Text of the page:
Eighth grade algebra

I took Algebra I in 8th grade. Algebra I and typing were the two classes I took in junior high that I can say I have used regularly for the rest of my life (so far).

In the school system I was in, there was tracking. Some kids got to take 8th grade Algebra I. The rest took regular math. The ones who took Algebra I in 8th took Geometry in 9th, Algebra II and Trig in 10th, advanced pre-calculus in 11th and Calculus in 12th. I got off that bus after 10th grade and took regular pre-calculus in 11th grade, then probability and statistics in 12th, along with a full year of computer programming.

I took four quarters of calculus in college and never used any of it outside of the exams for the courses. I took college physics that didn’t use calculus. I took physical chemistry in college and it didn’t use calculus. Basic algebra was as advanced math as I needed to make my career as an academic scientist.

Apparently, some school systems have decided to deal with the fact that many students are not prepared for 8th grade algebra by not offering it to anyone in 8th grade. The concern, it seems, is equity issues, and the answer was to level down. How this is good for the students who are bored by the lack of challenging curriculum escapes me. Happily, some schools are returning to a two-track system.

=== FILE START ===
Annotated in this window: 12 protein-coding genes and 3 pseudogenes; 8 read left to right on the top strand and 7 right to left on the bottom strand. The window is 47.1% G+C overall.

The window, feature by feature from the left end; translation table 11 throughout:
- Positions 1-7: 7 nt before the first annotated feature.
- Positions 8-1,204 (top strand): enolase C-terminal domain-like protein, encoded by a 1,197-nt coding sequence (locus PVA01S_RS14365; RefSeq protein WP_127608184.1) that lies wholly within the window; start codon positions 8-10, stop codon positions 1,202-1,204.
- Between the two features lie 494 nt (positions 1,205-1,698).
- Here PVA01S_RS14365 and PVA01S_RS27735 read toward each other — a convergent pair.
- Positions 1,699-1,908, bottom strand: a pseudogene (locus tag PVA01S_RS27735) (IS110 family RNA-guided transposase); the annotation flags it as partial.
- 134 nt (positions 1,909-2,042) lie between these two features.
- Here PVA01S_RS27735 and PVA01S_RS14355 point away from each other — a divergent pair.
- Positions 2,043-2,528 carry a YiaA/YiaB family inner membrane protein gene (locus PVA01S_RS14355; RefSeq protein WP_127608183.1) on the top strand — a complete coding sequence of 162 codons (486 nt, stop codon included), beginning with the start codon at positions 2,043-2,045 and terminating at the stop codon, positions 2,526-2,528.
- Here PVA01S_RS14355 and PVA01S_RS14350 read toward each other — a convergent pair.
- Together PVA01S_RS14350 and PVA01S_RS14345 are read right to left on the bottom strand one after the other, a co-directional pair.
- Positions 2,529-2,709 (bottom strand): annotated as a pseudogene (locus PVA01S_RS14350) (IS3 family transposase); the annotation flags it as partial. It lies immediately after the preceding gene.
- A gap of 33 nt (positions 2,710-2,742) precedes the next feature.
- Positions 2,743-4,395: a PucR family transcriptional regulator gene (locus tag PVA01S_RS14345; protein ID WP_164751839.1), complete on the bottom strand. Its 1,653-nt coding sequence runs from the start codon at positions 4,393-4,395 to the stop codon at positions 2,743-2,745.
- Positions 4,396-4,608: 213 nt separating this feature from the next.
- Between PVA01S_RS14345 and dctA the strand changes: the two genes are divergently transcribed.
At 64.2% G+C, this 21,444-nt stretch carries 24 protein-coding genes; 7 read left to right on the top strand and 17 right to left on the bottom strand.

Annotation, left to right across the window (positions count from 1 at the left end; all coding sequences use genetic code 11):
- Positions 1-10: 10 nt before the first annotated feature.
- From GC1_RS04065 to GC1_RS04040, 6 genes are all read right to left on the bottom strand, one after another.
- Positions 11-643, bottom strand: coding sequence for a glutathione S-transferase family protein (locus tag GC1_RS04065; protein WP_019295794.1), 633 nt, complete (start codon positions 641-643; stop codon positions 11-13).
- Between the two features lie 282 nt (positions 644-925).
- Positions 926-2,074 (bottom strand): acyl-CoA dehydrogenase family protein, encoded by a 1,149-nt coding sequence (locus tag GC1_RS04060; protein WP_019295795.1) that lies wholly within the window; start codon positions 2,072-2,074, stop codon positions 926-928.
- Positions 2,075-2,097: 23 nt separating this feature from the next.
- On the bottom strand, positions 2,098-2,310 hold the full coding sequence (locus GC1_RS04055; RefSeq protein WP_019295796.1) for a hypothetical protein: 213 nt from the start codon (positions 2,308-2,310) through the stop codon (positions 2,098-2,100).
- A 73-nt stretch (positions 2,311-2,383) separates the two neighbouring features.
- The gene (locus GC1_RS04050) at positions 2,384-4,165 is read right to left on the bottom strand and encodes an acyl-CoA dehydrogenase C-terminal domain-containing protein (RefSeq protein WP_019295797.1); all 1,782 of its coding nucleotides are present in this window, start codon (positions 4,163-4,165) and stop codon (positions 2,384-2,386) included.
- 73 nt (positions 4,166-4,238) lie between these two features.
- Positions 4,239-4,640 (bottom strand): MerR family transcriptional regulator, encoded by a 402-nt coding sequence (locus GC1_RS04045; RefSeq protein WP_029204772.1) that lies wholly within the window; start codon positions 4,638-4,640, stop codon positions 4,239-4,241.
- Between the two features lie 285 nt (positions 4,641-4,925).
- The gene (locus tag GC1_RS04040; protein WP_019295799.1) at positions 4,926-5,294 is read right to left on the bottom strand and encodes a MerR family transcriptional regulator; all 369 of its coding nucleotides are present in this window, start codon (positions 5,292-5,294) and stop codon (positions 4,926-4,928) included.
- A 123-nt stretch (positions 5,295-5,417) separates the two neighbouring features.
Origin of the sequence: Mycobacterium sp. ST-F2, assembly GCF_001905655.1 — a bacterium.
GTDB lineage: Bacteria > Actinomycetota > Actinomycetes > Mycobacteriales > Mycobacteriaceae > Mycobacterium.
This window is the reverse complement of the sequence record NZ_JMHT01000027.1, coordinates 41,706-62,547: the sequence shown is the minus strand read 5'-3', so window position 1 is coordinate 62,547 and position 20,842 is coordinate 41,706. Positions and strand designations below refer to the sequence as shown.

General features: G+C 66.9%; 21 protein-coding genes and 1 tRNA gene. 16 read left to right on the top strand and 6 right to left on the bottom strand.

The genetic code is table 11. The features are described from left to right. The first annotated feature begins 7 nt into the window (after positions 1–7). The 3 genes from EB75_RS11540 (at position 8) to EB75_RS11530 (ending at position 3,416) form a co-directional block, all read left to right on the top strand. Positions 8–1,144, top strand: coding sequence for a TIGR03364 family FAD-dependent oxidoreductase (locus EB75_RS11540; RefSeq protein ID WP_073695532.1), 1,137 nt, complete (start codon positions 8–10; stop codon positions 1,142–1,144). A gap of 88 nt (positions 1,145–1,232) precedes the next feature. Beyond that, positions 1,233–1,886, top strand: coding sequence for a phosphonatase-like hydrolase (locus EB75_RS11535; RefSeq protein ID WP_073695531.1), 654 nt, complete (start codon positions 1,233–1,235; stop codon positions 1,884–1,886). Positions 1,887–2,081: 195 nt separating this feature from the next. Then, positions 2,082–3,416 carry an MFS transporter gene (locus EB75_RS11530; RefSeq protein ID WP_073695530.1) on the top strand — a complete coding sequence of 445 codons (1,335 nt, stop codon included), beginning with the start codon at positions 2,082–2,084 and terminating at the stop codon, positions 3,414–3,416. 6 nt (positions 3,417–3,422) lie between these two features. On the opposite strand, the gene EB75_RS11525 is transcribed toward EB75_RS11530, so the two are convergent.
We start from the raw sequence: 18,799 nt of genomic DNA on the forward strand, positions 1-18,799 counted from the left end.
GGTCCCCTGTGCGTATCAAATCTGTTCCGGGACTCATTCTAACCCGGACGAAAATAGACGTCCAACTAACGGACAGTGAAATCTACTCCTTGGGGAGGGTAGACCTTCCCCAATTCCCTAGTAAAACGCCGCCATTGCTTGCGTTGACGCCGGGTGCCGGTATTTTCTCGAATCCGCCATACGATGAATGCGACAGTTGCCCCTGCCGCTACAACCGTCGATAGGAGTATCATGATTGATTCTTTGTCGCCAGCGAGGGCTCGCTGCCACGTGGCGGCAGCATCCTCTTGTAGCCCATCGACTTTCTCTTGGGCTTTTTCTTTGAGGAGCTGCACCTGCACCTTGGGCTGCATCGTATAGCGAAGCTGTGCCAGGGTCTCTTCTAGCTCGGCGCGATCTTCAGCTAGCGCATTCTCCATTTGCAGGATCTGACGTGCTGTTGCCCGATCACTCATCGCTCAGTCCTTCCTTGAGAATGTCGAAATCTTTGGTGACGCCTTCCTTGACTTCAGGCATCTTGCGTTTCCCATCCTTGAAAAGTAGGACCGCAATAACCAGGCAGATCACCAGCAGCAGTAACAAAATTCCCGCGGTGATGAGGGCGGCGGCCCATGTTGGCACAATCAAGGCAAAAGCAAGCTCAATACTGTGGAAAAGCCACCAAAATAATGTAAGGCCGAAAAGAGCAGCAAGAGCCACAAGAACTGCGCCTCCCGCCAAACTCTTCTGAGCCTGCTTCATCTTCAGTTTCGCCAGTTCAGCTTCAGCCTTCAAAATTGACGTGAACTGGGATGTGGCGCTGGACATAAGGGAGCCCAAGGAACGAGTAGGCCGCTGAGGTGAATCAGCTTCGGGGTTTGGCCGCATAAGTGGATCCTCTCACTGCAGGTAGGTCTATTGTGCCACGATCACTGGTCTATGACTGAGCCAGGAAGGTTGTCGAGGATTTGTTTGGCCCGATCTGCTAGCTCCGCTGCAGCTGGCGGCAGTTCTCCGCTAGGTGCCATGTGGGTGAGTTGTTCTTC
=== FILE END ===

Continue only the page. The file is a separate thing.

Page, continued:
Not everyone is going to learn calculus. The reality is that college calculus is mostly a badge, not life preparation. And not everyone who takes Algebra I in 8th grade goes on to take high school or college calculus. But for those who embrace the challenge, and for those who actually need it for a career (e.g., engineering, physics, economics), holding them back for the hypothetical social benefits of leveling seems unfair to everyone.

Restoring 8th grade algebra